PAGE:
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The Beinecke Rare Book & Manuscript Library

May 24, 2019

by Benjamin Boczulak

Photo by: Patrick Franzis - CC BY-NC-ND 2.0

The Beinecke Rare Book & Manuscript Library was designed by Gordon Bunshaft under the firm Skidmore, Owings & Merrill. This building was designed to house the rare books and manuscripts belonging to the university library.

Photo by: Patrick Franzis - CC BY-NC-ND 2.0

The exterior of the building is a steel and concrete grid which form a frame for 1.25-inch translucent marble panels. These translucent marble panels, in my opinion, give the building life and help create illusion to the outside would while visitors are inside this book “vault."

The interior contains a five-story tall glass case of rare books that seems to be elevated and apart from the surface where visitors would normally walk. This underscores the unique and special nature of the books stored in this glass chamber. The interior is lit from indirect daylight from the entrance below and lights positioned in the ceiling. The translucent marble is visible from the interior and on a sunny day, the veins and flaws in the marble are highlighted and made visible in the interior space. This connects visitors to the outside world but still emphasizes that they are inside. This translucency gives visitors a sense of time and weather despite there being no windows on the main floor.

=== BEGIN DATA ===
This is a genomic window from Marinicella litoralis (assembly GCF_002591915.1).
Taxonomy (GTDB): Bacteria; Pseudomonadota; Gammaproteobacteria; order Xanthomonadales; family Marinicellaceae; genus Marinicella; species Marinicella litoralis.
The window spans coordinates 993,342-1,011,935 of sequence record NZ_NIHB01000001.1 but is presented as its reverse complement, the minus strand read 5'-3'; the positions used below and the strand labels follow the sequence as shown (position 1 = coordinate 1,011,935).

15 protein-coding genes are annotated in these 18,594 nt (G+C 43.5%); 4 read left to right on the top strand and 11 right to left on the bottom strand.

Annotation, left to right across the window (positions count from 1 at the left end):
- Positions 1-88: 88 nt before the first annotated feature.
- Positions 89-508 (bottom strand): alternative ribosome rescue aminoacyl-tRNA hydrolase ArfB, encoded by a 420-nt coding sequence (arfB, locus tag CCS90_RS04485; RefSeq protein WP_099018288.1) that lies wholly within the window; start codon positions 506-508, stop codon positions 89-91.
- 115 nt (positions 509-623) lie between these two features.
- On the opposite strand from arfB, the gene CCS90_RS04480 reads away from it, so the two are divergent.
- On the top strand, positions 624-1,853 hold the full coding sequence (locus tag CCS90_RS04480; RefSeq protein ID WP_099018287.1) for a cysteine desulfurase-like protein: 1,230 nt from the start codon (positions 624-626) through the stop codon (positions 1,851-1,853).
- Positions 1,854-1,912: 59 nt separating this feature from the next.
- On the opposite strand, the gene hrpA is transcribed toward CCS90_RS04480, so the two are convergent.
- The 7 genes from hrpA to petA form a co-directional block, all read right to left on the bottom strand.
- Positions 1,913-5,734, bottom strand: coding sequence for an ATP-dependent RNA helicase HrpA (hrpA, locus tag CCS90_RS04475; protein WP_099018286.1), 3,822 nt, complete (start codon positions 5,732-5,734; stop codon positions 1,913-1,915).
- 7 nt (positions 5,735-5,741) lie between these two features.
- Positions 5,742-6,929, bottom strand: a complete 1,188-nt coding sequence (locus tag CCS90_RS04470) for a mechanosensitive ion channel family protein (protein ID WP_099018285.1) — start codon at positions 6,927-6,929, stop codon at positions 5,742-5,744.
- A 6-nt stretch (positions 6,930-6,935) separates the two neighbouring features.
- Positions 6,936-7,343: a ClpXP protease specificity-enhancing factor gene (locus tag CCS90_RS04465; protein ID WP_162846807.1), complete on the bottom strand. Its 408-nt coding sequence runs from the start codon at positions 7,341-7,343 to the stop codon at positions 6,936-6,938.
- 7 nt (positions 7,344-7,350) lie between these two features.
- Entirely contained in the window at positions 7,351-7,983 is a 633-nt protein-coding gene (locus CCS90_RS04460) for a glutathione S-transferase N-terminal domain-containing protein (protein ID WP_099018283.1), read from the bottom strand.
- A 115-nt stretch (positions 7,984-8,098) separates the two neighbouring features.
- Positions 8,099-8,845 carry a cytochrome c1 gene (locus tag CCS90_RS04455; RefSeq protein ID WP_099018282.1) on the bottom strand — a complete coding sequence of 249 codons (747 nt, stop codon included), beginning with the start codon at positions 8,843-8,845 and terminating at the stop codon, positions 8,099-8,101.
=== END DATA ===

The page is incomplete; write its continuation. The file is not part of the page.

As you may be able to tell, I am a big fan of Bunshaft’s use of translucent materials in the construction of this building, and I believe that more architects should consider incorporating translucency into their buildings. It gives life to what would ordinarily be a plain wall and creates another dimension to 3D space which is not normally explored.

Many architects today are using polycarbonates to create walls and surfaces that diffuse light and block sight, which helps to create a more visually appealing and natural structure that responds to the surrounding environment.

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